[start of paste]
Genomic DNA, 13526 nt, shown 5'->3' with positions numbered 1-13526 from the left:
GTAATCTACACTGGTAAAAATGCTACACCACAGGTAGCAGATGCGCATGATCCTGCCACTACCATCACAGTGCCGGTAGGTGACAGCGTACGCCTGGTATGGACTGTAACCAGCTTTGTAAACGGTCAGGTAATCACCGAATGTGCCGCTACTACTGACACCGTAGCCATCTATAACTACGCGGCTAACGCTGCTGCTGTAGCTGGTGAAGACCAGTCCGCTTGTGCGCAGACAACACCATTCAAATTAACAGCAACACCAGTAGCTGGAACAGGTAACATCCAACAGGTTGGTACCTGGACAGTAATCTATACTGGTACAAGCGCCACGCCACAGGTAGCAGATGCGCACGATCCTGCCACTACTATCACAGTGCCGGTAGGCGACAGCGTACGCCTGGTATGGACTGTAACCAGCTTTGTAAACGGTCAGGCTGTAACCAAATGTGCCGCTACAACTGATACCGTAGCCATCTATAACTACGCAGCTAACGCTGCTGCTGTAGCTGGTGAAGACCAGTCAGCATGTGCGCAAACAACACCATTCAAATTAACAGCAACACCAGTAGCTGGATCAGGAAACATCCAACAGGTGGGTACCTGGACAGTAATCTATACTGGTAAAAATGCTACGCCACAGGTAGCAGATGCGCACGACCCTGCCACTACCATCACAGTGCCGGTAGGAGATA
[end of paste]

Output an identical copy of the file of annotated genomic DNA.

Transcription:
Genomic DNA, 13526 nt, shown 5'->3' with positions numbered 1-13526 from the left:
GTAATCTACACTGGTAAAAATGCTACACCACAGGTAGCAGATGCGCATGATCCTGCCACTACCATCACAGTGCCGGTAGGTGACAGCGTACGCCTGGTATGGACTGTAACCAGCTTTGTAAACGGTCAGGTAATCACCGAATGTGCCGCTACTACTGACACCGTAGCCATCTATAACTACGCGGCTAACGCTGCTGCTGTAGCTGGTGAAGACCAGTCCGCTTGTGCGCAGACAACACCATTCAAATTAACAGCAACACCAGTAGCTGGAACAGGTAACATCCAACAGGTTGGTACCTGGACAGTAATCTATACTGGTACAAGCGCCACGCCACAGGTAGCAGATGCGCACGATCCTGCCACTACTATCACAGTGCCGGTAGGCGACAGCGTACGCCTGGTATGGACTGTAACCAGCTTTGTAAACGGTCAGGCTGTAACCAAATGTGCCGCTACAACTGATACCGTAGCCATCTATAACTACGCAGCTAACGCTGCTGCTGTAGCTGGTGAAGACCAGTCAGCATGTGCGCAAACAACACCATTCAAATTAACAGCAACACCAGTAGCTGGATCAGGAAACATCCAACAGGTGGGTACCTGGACAGTAATCTATACTGGTAAAAATGCTACGCCACAGGTAGCAGATGCGCACGACCCTGCCACTACCATCACAGTGCCGGTAGGAGATA